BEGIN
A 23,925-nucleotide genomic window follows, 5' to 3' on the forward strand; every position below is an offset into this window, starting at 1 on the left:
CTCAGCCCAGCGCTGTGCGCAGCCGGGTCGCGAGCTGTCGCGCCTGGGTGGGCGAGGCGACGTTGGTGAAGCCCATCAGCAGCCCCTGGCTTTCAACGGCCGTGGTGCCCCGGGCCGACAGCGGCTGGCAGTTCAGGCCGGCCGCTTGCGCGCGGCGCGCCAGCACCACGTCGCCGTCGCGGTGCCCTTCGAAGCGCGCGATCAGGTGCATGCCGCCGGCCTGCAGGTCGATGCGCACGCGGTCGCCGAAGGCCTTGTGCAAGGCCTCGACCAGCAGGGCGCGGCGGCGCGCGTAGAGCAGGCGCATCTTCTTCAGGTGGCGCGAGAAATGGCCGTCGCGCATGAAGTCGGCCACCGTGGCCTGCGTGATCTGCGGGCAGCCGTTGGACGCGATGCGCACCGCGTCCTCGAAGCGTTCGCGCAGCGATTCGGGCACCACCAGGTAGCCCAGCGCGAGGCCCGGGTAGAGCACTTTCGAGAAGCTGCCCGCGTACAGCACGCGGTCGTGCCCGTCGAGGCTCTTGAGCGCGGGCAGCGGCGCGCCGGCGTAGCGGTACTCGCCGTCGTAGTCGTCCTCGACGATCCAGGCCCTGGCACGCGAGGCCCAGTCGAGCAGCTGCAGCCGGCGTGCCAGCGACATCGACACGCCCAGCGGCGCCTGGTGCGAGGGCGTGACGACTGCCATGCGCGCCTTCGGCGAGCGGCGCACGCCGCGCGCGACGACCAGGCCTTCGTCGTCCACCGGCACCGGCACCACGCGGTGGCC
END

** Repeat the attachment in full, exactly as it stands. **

A 23,925-nucleotide genomic window follows, 5' to 3' on the forward strand; every position below is an offset into this window, starting at 1 on the left:
CTCAGCCCAGCGCTGTGCGCAGCCGGGTCGCGAGCTGTCGCGCCTGGGTGGGCGAGGCGACGTTGGTGAAGCCCATCAGCAGCCCCTGGCTTTCAACGGCCGTGGTGCCCCGGGCCGACAGCGGCTGGCAGTTCAGGCCGGCCGCTTGCGCGCGGCGCGCCAGCACCACGTCGCCGTCGCGGTGCCCTTCGAAGCGCGCGATCAGGTGCATGCCGCCGGCCTGCAGGTCGATGCGCACGCGGTCGCCGAAGGCCTTGTGCAAGGCCTCGACCAGCAGGGCGCGGCGGCGCGCGTAGAGCAGGCGCATCTTCTTCAGGTGGCGCGAGAAATGGCCGTCGCGCATGAAGTCGGCCACCGTGGCCTGCGTGATCTGCGGGCAGCCGTTGGACGCGATGCGCACCGCGTCCTCGAAGCGTTCGCGCAGCGATTCGGGCACCACCAGGTAGCCCAGCGCGAGGCCCGGGTAGAGCACTTTCGAGAAGCTGCCCGCGTACAGCACGCGGTCGTGCCCGTCGAGGCTCTTGAGCGCGGGCAGCGGCGCGCCGGCGTAGCGGTACTCGCCGTCGTAGTCGTCCTCGACGATCCAGGCCCTGGCACGCGAGGCCCAGTCGAGCAGCTGCAGCCGGCGTGCCAGCGACATCGACACGCCCAGCGGCGCCTGGTGCGAGGGCGTGACGACTGCCATGCGCGCCTTCGGCGAGCGGCGCACGCCGCGCGCGACGACCAGGCCTTCGTCGTCCACCGGCACCGGCACCACGCGGTGGCC